This double birth is modelled in Jesus, according to Paul’s opening words to the Romans(*1) . Jesus was descended from David “according to the flesh” but was made Son of God in power, “by his resurrection from the dead.” Salvation comes through the Spirit, not only in Jesus’ case but even throughout the Old Testament when children of the promise, like Isaac or Samuel, were conceived miraculously. Jerusalem was revived after the exile when all seemed lost, by the enduring love of the Lord (Isa 54:8). Jesus was raised from the dead by the Holy Spirit. His flesh was transformed into an instrument of eternal joy for Jesus and through him for each of us.
The impulse of the Spirit exists with all men and women throughout the world. We too have the benefit of the Scriptures, the sacred liturgy and a long tradition of saints. All of us can remember wonderful moments in our own lives when the Holy Spirit brought us the fruits of love, joy and peace. We are able to anticipate eternal life and its joy here on earth, for the Spirit of Jesus, greater than Solomon or Jonah, dwells within the fleshly temple of our bodies.
First Reading: Galatians 4:22-24, 26-27, 31-5:1
For it is written that Abraham had two sons, one by a slave woman and the other by a free woman. One, the child of the slave, was born according to the flesh; the other, the child of the free woman, was born through the promise. Now this is an allegory: these women are two covenants. One woman, in fact, is Hagar, from Mount Sinai, bearing children for slavery.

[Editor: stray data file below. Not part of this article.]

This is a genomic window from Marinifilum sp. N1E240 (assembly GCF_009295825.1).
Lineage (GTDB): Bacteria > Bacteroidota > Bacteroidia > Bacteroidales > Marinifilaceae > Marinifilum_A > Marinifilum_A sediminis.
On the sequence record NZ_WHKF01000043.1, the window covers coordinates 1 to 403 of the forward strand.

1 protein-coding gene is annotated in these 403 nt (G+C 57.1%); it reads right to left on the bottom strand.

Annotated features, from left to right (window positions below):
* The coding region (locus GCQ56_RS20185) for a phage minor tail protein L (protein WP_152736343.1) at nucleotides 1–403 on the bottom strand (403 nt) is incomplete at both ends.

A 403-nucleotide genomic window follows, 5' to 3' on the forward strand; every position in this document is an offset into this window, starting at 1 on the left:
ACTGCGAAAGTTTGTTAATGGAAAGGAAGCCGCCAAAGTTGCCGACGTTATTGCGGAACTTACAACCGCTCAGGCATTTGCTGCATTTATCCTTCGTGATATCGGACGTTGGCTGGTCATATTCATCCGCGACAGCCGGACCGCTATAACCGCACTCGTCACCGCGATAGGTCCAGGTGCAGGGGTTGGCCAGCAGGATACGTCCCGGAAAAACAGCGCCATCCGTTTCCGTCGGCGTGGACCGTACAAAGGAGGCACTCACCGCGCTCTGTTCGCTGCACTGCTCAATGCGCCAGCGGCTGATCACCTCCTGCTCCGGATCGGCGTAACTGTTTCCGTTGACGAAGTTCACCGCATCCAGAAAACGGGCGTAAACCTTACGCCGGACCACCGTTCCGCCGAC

But the other woman corresponds to the Jerusalem above; she is free, and she is our mother. For it is written, “Rejoice, you childless one, you who bear no children, burst into song and shout, you who endure no birth-pangs; for the children of the desolate woman are more numerous than the children of the one who is married.”
So then, friends, we are children, not of the slave but of the free woman. For freedom Christ has set us free. Stand firm, therefore, and do not submit again to a yoke of slavery.
Gospel: Luke 11:29-32
When the crowds were increasing, he began to say, “This generation is an evil generation; it asks for a sign, but no sign will be given to it except the sign of Jonah. For just as Jonah became a sign to the people of Nineveh, so the Son of Man will be to this generation. The queen of the South will rise at the judgment with the people of this generation and condemn them, because she came from the ends of the earth to listen to the wisdom of Solomon, and see, something greater than Solomon is here! The people of Nineveh will rise up at the judgment with this generation and condemn it, because they repented at the proclamation of Jonah, and see, something greater than Jonah is here!